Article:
Taylor Swift’s star power took center stage Monday as jury selection began in a civil trial over a backstage encounter between the superstar and a Denver disc jockey.
Former KYGO morning show host David Mueller, who was known professionally as “Jackson,” claims he lost his job after Swift falsely accused him of improperly touching her at a 2013 meet-and-greet at Pepsi Center. KYGO radio is a CNN affiliate.
He sued Swift, her mother, Andrea, and her radio promotions director, Frank Bell, in 2015. His lawsuit alleged that they reported the incident to his employers and pressured them to “do the right thing,” leading to his termination. He is seeking $3 million in damages.
Swift, who was 23 at the time, countersued Mueller. Her suit accused him of improperly touching her as they posed for a photo by “reaching under her dress and grabbing her bottom.” Judge William Martinez granted Swift’s request to seal the photo until the trial on the grounds that it could prejudice potential jurors, but it was leaked in 2016.
Prospective jurors from the Denver area were asked if they had ever seen the photo as lawyers began to narrow down the pool of 60 people to eight needed to form the panel. Jury selection will resume Tuesday morning.
To Swift, the trial is more than an effort to simply refute Mueller’s claim. If she prevails, Swift vowed to donate potential monetary awards to charitable organizations “dedicated to protecting women from similar acts of sexual assault and personal disregard,” she said in her countersuit.
Moreover, she hopes it will “serve as an example to other women who may resist publicly reliving similar outrageous and humiliating acts,” she said in her countersuit.
Bracing for media, ‘Swifties’
The allegations triggered years of legal wrangling leading up to one of the hottest tickets in Denver this week. News trucks took up street parking in front of the courthouse and live shots took up most of the plaza in front of the courthouse.
Swift, her mother and Bell are expected to testify, along with an associate professor from the University of Colorado Boulder’s Department of Women and Gender Studies. Lorraine Bayard de Volo is expected to offer expert testimony on the ramifications of sexual assault and harassment.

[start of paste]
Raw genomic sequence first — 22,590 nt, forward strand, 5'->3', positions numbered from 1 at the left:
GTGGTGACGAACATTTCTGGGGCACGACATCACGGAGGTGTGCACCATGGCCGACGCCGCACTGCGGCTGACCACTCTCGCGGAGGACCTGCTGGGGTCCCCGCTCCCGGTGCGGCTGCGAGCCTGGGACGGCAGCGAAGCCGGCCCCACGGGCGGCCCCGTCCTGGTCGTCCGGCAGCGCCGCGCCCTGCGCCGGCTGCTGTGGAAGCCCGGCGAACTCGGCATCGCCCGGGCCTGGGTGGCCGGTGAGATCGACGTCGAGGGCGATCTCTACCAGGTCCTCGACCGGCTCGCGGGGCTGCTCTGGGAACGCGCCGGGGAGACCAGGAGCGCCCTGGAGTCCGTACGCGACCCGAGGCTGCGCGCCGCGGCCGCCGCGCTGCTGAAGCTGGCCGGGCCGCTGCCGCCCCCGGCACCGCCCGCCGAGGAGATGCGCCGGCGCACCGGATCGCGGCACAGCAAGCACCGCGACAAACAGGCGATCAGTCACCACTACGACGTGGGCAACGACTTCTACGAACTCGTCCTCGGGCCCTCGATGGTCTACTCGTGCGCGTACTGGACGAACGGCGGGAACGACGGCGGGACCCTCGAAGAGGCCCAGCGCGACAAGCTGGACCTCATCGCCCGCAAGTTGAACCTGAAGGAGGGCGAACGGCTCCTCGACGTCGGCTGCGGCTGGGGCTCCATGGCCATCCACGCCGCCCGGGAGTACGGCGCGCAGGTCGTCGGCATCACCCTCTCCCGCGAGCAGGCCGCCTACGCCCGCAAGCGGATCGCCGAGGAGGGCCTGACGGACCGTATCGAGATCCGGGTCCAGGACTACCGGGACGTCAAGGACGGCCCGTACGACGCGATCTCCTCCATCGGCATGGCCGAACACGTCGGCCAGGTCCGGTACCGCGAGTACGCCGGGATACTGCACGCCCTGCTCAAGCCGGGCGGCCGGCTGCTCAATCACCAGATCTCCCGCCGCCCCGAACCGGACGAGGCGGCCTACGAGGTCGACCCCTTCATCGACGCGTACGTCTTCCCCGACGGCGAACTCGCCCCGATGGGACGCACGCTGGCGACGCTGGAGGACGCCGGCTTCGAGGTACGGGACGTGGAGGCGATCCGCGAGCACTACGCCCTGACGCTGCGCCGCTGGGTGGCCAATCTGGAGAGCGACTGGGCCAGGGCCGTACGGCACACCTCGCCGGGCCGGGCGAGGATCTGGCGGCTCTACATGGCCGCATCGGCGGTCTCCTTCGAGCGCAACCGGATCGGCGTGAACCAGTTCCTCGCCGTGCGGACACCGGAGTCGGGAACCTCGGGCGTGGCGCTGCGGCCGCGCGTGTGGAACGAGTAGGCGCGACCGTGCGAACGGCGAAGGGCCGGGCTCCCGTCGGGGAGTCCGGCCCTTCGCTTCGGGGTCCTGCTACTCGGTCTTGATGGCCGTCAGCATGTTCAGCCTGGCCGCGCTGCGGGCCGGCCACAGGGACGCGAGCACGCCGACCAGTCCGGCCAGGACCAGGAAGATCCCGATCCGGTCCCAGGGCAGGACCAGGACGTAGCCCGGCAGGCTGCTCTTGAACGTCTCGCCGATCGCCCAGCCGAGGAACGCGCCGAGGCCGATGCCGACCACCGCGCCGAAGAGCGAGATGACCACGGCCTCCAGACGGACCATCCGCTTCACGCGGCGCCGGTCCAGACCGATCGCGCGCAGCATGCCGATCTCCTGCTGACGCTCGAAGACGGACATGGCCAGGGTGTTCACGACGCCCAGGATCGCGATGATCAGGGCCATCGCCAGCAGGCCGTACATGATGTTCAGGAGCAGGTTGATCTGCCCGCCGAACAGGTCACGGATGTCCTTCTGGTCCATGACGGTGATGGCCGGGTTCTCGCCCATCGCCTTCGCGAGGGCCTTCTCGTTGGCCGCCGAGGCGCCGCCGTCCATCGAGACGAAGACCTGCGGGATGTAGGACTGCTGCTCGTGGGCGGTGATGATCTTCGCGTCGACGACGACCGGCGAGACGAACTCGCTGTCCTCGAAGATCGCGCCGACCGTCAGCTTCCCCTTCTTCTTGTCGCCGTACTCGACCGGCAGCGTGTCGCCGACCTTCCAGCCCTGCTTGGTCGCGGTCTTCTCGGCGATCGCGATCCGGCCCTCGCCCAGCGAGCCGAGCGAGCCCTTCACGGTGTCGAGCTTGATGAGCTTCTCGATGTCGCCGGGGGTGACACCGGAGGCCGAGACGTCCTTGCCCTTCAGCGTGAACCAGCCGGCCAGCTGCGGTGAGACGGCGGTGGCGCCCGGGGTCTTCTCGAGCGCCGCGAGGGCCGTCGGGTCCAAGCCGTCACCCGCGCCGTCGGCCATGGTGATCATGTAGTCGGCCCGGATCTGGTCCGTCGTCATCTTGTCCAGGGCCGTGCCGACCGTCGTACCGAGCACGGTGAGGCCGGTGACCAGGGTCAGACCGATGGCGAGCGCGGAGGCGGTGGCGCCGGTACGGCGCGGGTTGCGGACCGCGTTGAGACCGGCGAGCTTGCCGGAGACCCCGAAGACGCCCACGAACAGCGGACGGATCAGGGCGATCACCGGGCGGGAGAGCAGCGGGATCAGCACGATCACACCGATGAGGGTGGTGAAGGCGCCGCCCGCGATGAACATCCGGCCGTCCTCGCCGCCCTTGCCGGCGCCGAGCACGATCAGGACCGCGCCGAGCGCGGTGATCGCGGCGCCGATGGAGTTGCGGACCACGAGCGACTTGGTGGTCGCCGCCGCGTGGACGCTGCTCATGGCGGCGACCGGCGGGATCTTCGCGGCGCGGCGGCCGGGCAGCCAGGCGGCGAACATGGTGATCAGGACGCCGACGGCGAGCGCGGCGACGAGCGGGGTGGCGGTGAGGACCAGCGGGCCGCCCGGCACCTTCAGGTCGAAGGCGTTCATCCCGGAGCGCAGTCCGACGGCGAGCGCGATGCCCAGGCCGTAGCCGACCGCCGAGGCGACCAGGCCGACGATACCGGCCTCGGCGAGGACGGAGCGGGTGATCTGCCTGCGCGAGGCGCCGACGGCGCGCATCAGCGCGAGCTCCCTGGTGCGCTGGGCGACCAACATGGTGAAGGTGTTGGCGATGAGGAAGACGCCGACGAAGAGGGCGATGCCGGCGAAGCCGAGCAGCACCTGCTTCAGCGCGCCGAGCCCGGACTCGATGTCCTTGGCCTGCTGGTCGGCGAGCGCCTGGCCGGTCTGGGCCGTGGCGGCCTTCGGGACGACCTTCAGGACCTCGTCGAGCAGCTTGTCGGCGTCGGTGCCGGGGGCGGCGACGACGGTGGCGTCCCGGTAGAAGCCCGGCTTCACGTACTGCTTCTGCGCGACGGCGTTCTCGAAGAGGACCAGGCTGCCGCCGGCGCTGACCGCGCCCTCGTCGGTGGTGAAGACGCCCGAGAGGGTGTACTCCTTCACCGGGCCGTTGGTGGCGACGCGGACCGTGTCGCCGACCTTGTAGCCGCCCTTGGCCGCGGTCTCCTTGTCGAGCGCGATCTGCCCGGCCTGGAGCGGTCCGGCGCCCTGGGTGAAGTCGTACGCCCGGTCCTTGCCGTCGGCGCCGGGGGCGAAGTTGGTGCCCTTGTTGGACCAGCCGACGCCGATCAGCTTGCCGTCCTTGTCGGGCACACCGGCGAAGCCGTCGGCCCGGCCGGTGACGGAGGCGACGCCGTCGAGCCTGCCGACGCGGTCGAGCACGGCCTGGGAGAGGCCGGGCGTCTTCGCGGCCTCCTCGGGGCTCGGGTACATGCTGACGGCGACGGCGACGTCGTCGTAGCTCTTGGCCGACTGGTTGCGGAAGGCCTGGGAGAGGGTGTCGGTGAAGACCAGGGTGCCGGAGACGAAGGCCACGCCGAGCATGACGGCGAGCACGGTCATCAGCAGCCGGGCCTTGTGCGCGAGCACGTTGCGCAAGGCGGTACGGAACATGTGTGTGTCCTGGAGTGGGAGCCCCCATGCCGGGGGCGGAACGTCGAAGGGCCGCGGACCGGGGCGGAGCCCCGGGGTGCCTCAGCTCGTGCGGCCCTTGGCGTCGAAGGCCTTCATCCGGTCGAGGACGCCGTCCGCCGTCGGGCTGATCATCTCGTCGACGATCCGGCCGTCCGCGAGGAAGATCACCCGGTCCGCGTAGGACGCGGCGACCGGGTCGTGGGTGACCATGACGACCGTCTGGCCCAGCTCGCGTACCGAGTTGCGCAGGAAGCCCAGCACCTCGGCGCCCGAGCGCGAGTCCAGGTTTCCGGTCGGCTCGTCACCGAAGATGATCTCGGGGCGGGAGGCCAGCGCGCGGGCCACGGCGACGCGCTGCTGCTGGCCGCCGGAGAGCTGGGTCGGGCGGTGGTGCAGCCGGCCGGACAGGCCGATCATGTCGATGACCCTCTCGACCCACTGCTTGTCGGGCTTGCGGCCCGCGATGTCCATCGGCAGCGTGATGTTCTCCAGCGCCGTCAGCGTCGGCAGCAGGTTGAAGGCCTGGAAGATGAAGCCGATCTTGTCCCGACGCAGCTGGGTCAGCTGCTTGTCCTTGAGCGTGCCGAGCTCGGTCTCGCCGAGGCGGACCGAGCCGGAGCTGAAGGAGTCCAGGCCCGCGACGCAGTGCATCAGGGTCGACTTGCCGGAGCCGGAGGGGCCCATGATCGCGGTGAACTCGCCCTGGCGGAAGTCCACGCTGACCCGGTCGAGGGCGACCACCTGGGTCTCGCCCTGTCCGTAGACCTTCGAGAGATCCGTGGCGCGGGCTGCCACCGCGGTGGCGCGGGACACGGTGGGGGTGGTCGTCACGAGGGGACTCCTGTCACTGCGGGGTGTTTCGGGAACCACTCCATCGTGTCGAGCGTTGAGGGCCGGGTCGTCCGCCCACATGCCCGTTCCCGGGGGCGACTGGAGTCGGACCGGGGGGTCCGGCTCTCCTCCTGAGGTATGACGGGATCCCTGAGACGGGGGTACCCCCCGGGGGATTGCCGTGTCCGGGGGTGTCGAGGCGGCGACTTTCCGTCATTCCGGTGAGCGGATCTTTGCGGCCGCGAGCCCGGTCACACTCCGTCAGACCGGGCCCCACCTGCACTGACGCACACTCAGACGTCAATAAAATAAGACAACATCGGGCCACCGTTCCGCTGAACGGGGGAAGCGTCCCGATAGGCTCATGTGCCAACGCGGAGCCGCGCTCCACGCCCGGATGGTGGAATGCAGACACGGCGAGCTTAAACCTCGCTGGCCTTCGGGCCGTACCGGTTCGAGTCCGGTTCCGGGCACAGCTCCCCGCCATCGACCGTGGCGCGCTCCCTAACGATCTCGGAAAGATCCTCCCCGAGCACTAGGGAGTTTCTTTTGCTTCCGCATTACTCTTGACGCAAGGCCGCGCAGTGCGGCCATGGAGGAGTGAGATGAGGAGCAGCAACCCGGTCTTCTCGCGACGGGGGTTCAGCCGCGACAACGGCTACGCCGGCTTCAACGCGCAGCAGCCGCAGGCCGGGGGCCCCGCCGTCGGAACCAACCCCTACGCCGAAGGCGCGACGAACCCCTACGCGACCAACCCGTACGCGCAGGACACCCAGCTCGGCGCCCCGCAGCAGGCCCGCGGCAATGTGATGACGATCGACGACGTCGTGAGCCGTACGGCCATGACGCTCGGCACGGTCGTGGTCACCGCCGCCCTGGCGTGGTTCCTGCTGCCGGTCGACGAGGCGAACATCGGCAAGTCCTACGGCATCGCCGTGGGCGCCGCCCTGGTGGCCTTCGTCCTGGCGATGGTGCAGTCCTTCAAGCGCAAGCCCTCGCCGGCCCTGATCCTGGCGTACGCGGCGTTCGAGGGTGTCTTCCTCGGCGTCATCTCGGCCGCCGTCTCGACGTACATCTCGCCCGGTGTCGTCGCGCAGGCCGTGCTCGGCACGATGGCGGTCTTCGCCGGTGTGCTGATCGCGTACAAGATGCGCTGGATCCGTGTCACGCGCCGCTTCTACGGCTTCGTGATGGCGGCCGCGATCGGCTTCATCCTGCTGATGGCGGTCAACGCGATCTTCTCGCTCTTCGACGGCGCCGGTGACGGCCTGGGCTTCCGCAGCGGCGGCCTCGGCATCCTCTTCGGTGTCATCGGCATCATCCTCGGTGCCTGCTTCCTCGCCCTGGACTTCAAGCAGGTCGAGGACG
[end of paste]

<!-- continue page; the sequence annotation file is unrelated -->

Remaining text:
Anticipating a large crowd of the singer’s fans, known as “Swifties,” the court designated 32 seats in the courtroom for the public. A public overflow location in the courthouse with a closed circuit video feed of the proceedings will be available for up to 75 members of the public.
People can start lining up outside the courthouse at 6 a.m. for a coveted spot; those who get in will have to leave behind their phones, cameras and Swift swag, such as banners and signs.
Opinions about Swift and improper touching
Accompanied by her legal team, Swift, her mother and Bell were in the courtroom Monday for jury selection. Mueller sat at a table a few feet away with his back toward them as Martinez and the attorneys took turns questioning potential jurors.
In addition to standard queries about personal background and prior jury service, the juror questionnaire touched on Swift and Mueller and the photo in question.
Among the questions potential jurors responded to:
“Have you ever considered yourself a fan of Taylor Swift?”
“Do you have any opinion of singer Taylor Swift?”
“Have you ever seen any pictures related to a lawsuit or dispute between David Mueller and Taylor Swift?”
“In a lawsuit between David Mueller and Taylor Swift would you have a bias for or against either Taylor Swift or David Mueller?”
Members of the jury pool also were asked about their experiences with inappropriate touching.
One person said he had friends who claimed to have experiences of being inappropriately touched. The man was struck from the pool after he said he was unsure he could be impartial.
Another man insisted he would be fair and impartial even though his wife runs “women’s empowerment workshops.”
Mueller’s lawyer questioned the man’s claim, arguing that the his wife’s line of work could make him biased toward Swift.
The lawyer said that Swift has made the case into “a crusade for women’s issues,” stretching its implications beyond the incident in question.
The judge decided to keep the juror for the time being as jury selection ended Monday.